For starters: 5 food & wine terms you should know in Venice
The bacaro is the typical Venetian tavern, where, in addition to some excellent lagoon cuisine, you can also score some ombre and cicchetti – glasses of wine and small snacks to accompany them. Venetians love ‘to go for bacari’ or hop from one tavern to another to enjoy a good glass of house wine together.
The ombra is a half-glass of wine that taverns serve during the aperitivo (and beyond). The origin of this term is uncertain but probably refers to the shade under bell towers, which the Venetians sought in the summer, and where they sat down to enjoy a glass of wine.
Cicchetti are small snacks that are served with the ombra. Usually they’re eaten before lunch, but now almost all of the taverns and bacari serve them all day long. The best are those that reference Venice’s local cuisine: creamed stockfish, sardines in saor (with onions), polenta and cuttlefish ink.
If you’re not a Venetian and you think you know what aperitivo is, then think again. First, nobody in Venice will ever call it that and at most they will offer you an ombra, or suggest going for bacari. This city learned, long before anyone else, that this convivial gathering is a lifestyle. In other words, you still have a lot to learn.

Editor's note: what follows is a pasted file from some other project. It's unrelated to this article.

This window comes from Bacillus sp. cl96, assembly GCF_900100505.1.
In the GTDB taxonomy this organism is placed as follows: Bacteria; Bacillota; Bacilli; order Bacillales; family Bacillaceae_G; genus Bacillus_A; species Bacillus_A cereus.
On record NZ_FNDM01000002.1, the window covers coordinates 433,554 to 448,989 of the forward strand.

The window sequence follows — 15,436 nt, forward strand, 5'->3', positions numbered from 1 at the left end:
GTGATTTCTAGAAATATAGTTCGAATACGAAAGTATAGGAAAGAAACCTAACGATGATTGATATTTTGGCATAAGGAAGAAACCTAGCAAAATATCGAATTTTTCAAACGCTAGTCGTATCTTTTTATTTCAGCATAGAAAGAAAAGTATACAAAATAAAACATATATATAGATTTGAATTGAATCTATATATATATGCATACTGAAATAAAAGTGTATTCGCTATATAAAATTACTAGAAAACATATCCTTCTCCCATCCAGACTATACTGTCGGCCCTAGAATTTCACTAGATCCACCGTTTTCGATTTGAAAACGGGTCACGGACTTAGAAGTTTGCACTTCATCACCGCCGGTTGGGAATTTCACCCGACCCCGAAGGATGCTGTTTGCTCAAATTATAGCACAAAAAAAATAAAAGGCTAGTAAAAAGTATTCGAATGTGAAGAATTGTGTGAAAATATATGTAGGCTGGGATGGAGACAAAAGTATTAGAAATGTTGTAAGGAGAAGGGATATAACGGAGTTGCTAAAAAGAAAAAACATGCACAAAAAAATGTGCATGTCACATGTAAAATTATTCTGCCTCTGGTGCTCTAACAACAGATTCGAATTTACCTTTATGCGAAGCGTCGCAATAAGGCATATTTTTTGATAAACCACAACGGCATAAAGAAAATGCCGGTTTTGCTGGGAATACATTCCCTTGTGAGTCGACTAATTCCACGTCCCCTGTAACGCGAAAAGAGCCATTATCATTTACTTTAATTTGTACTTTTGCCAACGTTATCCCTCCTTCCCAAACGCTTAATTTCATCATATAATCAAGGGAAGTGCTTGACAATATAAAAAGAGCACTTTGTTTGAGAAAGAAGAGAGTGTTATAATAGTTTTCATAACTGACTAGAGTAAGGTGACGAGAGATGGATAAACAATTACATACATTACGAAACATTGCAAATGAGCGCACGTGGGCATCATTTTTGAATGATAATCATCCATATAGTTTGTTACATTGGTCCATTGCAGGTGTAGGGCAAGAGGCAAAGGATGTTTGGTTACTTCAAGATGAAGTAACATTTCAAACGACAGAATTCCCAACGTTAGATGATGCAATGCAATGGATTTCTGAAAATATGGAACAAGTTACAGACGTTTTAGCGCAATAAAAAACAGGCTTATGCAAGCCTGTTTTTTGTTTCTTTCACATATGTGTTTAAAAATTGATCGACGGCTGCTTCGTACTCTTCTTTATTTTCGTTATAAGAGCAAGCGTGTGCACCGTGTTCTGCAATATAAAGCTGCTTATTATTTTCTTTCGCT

The spritz is the Venetian cocktail par excellence. The name derives from the contraction of the German verb spritzen, ‘to splash’, that Austrian troops used when they wanted to water down the wines of the Veneto, which were stronger than what they were accustomed to. Today different variations exist, with Aperol, Campari, Cynar and even Select.
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